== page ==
Dietary habits associated with NAFLD in obese children
medwireNews: Research has identified a number of variables associated with nonalcoholic fatty liver disease (NAFLD) in obese children.
Insulin resistance, as well as increased consumption of carbohydrates and saturated fatty acids, and a low intake of fiber and omega-3 fatty acids, were all positively associated with the pathogenesis of NAFLD.
"NAFLD is rapidly becoming an important public health problem," report Dimitrios Papandreou (Aristotle University of Thessaloniki, Greece) and colleagues in Appetite. "Undiagnosed, this condition may progress silently and results in cirrhosis, portal hypertension, and liver-related death in early adulthood."
In the present study of 82 obese children, the researchers investigated the potential differences in various anthropometric, biochemical, and dietary variables of obese children with and without NAFLD.
The prevalence of NAFLD in this cohort was 42.6%.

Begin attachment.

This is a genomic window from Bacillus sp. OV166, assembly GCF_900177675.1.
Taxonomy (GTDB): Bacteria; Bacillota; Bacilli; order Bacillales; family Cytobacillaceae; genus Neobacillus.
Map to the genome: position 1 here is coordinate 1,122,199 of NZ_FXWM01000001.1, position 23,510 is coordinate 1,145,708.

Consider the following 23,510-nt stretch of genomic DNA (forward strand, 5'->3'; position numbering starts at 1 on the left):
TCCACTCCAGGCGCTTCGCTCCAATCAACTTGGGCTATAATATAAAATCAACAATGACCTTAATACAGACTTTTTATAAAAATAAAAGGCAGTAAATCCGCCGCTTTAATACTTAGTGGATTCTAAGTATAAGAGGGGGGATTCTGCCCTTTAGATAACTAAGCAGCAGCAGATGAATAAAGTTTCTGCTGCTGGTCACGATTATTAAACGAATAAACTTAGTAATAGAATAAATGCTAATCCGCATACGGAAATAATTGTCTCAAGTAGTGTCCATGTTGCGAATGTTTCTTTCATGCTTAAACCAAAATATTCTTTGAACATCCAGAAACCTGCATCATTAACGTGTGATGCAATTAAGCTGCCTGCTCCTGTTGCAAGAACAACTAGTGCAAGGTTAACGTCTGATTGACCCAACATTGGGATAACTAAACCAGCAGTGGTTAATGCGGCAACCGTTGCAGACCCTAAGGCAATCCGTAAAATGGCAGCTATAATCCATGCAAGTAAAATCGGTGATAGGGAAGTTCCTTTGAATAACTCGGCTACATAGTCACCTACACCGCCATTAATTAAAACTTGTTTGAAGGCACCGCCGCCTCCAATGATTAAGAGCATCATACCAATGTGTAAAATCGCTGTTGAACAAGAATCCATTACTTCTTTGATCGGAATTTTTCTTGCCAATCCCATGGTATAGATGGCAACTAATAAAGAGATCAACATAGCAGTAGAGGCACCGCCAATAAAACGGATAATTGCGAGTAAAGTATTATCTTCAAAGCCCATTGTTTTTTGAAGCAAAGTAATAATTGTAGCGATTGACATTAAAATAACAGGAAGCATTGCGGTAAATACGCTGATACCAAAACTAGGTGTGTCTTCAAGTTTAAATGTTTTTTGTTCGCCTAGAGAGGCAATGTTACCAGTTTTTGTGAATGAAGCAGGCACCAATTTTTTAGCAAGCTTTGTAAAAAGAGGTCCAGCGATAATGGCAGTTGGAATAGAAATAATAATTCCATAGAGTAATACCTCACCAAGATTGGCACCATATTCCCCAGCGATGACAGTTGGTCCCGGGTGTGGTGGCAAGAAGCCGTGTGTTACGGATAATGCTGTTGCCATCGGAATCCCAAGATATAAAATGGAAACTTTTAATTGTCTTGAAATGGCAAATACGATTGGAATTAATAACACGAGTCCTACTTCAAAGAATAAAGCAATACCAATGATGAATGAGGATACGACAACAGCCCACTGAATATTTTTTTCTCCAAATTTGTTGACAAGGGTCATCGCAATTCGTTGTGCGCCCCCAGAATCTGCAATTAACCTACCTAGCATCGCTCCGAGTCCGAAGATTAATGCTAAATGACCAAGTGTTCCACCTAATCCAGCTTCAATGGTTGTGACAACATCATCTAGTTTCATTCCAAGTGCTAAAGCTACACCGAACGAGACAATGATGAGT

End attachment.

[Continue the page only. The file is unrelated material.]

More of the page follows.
To date, the best available data suggest that the prevalence of NAFLD ranges from 2.6% to as high as 80%, although the true prevalence of NAFLD in children is not really known because of a lack of population-based studies and reliable screening tools.
Among children with NAFLD, body mass index (BMI) and waist circumference were significantly higher than in obese children without NAFLD. The BMI in children with NAFLD was 37.2 kg/m2 versus 26.6 kg/m2 in children without the liver disease.
Total carbohydrate intake was significantly higher in children with NAFLD than in those without, at 288.0 versus 244.5 g.
"CHO [carbohydrate] intake was increased in parallel to hepatic fatty liver, while fiber consumption was lower in the subjects with NAFLD (severe and mild) compared to children without NAFLD," write Papandreou et al.
The intake of saturated fatty acids was significantly higher in children with NAFLD. In addition, the intake of saturated fatty acids was proportionally increased based on the amount of hepatic steatosis, while the consumption of omega-3 fatty acids inversely correlated with NAFLD.
High saturated fatty acid intake might promote steatohepatitis, "directly by modulating hepatic triglyceride accumulation and oxidative activity as well as indirectly by affecting insulin sensitivity and postprandial triglyceride metabolism," they add.
In a regression analysis adjusted for multiple variables, the presence of insulin resistance and omega-3 fatty acid consumption were significant predictors of NAFLD (odds ratio 1.26 and 1.92, respectively).
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Appetite 2012; Advance online publication